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February 12, 2021 View as Webpage
COVID's Impact Reflected in Student Data
The global COVID-19 pandemic has caused unprecedented disruptions in Ohio’s educational system…forcing both students and educators to adjust to new and unfamiliar modes of instruction...1
During the 2019-20 school year, students were directly affected by the lack of access to educators. Two recent reports – one on Kindergarten Readiness and the other on the Third Grade English Language Assessment (ELA) – show the extent of the pandemic’s impact on Ohio students in the 2019-2020 school year.
The Ohio Department of Education’s Kindergarten Readiness Assessment Revised Preliminary 2020 Administration Report offered several findings (though they explained that a portion of the KRA test couldn’t be administered due to COVID restrictions of in-person contact.):
 
  • The KRA’s Language and Literacy portion is a predictor of future success in the Third Grade Reading Guarantee. Compared to the previous three year’s results, 2020 Language and Literacy data reflect far fewer students scored “On Track” – 52.4% vs 61.7% in 2017. 

  • Overall, 42.1% of Ohio’s kindergarten children scored as “demonstrating readiness” (the highest category) which was slightly more than the previous three years of data. On the other hand, compared to previous years, there was also an increase in children scoring in the lowest performance category, “Emerging Readiness” (23.7%).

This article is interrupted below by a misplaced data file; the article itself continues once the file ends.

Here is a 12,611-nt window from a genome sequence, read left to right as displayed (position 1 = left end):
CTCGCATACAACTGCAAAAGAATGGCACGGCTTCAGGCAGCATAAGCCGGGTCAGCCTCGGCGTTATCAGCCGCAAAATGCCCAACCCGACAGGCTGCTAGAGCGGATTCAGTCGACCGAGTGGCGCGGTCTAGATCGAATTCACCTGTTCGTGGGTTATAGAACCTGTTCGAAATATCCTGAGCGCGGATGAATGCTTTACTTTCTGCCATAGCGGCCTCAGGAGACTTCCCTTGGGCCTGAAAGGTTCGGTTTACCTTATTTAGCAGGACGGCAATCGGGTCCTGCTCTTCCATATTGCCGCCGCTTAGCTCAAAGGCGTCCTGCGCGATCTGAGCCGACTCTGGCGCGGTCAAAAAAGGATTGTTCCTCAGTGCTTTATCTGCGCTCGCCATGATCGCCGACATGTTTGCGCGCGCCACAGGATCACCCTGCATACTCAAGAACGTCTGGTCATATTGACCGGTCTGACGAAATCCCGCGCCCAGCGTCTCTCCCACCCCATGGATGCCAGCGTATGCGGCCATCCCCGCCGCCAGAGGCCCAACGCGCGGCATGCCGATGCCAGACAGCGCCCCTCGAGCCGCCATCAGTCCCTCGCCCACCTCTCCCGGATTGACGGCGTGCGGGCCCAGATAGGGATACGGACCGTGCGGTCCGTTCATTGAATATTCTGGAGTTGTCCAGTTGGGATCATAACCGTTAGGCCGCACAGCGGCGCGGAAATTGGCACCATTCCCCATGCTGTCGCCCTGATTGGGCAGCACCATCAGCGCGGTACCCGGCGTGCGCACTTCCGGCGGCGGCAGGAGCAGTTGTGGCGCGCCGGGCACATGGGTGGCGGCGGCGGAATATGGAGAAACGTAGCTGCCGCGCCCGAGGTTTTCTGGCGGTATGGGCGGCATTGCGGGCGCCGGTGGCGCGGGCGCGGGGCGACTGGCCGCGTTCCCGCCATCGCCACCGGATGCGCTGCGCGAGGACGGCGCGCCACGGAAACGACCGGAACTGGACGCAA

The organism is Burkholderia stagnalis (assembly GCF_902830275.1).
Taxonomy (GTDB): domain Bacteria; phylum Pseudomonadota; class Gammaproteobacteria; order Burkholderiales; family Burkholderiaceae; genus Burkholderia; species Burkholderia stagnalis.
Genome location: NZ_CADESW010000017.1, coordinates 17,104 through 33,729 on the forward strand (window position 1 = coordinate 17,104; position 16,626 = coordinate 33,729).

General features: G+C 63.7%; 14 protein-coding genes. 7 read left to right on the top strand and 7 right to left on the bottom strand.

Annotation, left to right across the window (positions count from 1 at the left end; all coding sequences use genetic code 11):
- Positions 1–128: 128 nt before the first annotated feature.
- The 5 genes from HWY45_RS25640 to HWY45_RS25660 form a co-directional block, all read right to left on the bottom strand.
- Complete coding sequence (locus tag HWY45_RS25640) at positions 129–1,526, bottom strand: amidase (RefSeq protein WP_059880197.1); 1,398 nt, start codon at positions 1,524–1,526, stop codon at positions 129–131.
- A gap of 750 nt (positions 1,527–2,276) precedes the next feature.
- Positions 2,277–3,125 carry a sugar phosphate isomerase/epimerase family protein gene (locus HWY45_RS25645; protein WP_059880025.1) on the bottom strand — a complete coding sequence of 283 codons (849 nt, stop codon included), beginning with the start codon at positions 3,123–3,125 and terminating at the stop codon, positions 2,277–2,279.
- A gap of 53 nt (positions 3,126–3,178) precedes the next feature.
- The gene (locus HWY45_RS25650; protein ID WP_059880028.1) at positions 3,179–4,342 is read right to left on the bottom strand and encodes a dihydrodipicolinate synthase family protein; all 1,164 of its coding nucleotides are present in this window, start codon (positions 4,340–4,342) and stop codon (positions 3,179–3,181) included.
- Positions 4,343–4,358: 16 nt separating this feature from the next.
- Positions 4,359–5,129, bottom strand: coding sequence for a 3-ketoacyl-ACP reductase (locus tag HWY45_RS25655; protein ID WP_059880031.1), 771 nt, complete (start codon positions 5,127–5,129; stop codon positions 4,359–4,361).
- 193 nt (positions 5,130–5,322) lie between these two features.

The COVID-19 Pandemic and Student Achievement on Ohio’s Third-Grade English Language Assessment (ELA) examines recent results from the ELA – the test used to determine a child’s promotion from third to fourth grade:

  • Average achievement on the ELA showed a decline roughly equivalent to 12 weeks of learning, and the proportion of students reaching the score previously required for promotion decreased 8%. (Ohio adjusted promotion requirements during the pandemic.)

  • Participation in the test declined among three groups – minority students, students residing in districts with low average achievement levels, and economically disadvantaged students.

  • Fully remote districts saw a greater decline in student scores than hybrid and in-person districts.

  • The authors found a correlation between lower test scores and COVID related unemployment rates.
Armed with the data, educators have continued developing more effective hybrid and remote teaching methods using creative strategies to engage learners. Still, the reality is that this has been a challenging school year, and future data for 2020-21 will likely be similar to that shown in the reports above.

The good news is that as more schools are in-person, jobs are created and vaccines are administered, a sense of balance will resume. Knowing that the impact of the pandemic will linger – in every aspect of our lives – educators will be able to prepare for the upcoming challenges and meet students where they are academically upon returning to the classroom.
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1Kogan, Vladimir and Lavertu, Stephane. 2021. The Covid-10 Pandemic and Student Achievement on Ohio’s Third-Grade English Language Assessment. The Ohio State University.
The Stark Education Partnership (a 501(c)3 non-profit organization) collaborates with education, business, civic and community members across the entire spectrum – cradle to career – to create and respond to opportunities that will provide ALL students with education and career success.